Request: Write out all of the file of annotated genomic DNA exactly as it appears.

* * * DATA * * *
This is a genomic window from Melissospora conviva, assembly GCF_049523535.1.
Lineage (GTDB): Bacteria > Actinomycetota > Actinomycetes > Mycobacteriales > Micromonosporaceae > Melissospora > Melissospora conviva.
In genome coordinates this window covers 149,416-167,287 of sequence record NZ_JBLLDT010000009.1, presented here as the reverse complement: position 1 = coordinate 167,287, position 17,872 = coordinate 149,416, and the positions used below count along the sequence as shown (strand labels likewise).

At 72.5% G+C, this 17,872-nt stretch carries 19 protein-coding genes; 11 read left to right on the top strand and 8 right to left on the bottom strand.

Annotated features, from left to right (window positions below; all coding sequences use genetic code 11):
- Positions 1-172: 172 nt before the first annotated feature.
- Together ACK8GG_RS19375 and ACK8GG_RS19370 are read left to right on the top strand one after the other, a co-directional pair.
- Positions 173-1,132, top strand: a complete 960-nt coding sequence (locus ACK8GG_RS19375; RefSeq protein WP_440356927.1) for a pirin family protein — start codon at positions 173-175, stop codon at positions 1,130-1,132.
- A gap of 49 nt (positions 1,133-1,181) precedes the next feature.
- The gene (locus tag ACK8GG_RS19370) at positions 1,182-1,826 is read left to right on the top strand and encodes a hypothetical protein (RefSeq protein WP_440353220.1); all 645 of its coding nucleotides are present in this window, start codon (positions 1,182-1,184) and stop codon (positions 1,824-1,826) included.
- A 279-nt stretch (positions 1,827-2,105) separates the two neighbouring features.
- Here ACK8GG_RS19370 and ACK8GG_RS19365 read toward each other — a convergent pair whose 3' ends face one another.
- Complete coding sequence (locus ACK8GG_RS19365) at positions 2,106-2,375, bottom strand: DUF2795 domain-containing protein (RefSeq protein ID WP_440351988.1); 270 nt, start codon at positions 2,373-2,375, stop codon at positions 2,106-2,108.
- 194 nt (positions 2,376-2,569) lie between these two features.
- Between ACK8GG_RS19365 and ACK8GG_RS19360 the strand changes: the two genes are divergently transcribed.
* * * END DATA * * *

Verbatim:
This is a genomic window from Melissospora conviva, assembly GCF_049523535.1.
Lineage (GTDB): Bacteria > Actinomycetota > Actinomycetes > Mycobacteriales > Micromonosporaceae > Melissospora > Melissospora conviva.
In genome coordinates this window covers 149,416-167,287 of sequence record NZ_JBLLDT010000009.1, presented here as the reverse complement: position 1 = coordinate 167,287, position 17,872 = coordinate 149,416, and the positions used below count along the sequence as shown (strand labels likewise).

At 72.5% G+C, this 17,872-nt stretch carries 19 protein-coding genes; 11 read left to right on the top strand and 8 right to left on the bottom strand.

Annotated features, from left to right (window positions below; all coding sequences use genetic code 11):
- Positions 1-172: 172 nt before the first annotated feature.
- Together ACK8GG_RS19375 and ACK8GG_RS19370 are read left to right on the top strand one after the other, a co-directional pair.
- Positions 173-1,132, top strand: a complete 960-nt coding sequence (locus ACK8GG_RS19375; RefSeq protein WP_440356927.1) for a pirin family protein — start codon at positions 173-175, stop codon at positions 1,130-1,132.
- A gap of 49 nt (positions 1,133-1,181) precedes the next feature.
- The gene (locus tag ACK8GG_RS19370) at positions 1,182-1,826 is read left to right on the top strand and encodes a hypothetical protein (RefSeq protein WP_440353220.1); all 645 of its coding nucleotides are present in this window, start codon (positions 1,182-1,184) and stop codon (positions 1,824-1,826) included.
- A 279-nt stretch (positions 1,827-2,105) separates the two neighbouring features.
- Here ACK8GG_RS19370 and ACK8GG_RS19365 read toward each other — a convergent pair whose 3' ends face one another.
- Complete coding sequence (locus ACK8GG_RS19365) at positions 2,106-2,375, bottom strand: DUF2795 domain-containing protein (RefSeq protein ID WP_440351988.1); 270 nt, start codon at positions 2,373-2,375, stop codon at positions 2,106-2,108.
- 194 nt (positions 2,376-2,569) lie between these two features.
- Between ACK8GG_RS19365 and ACK8GG_RS19360 the strand changes: the two genes are divergently transcribed.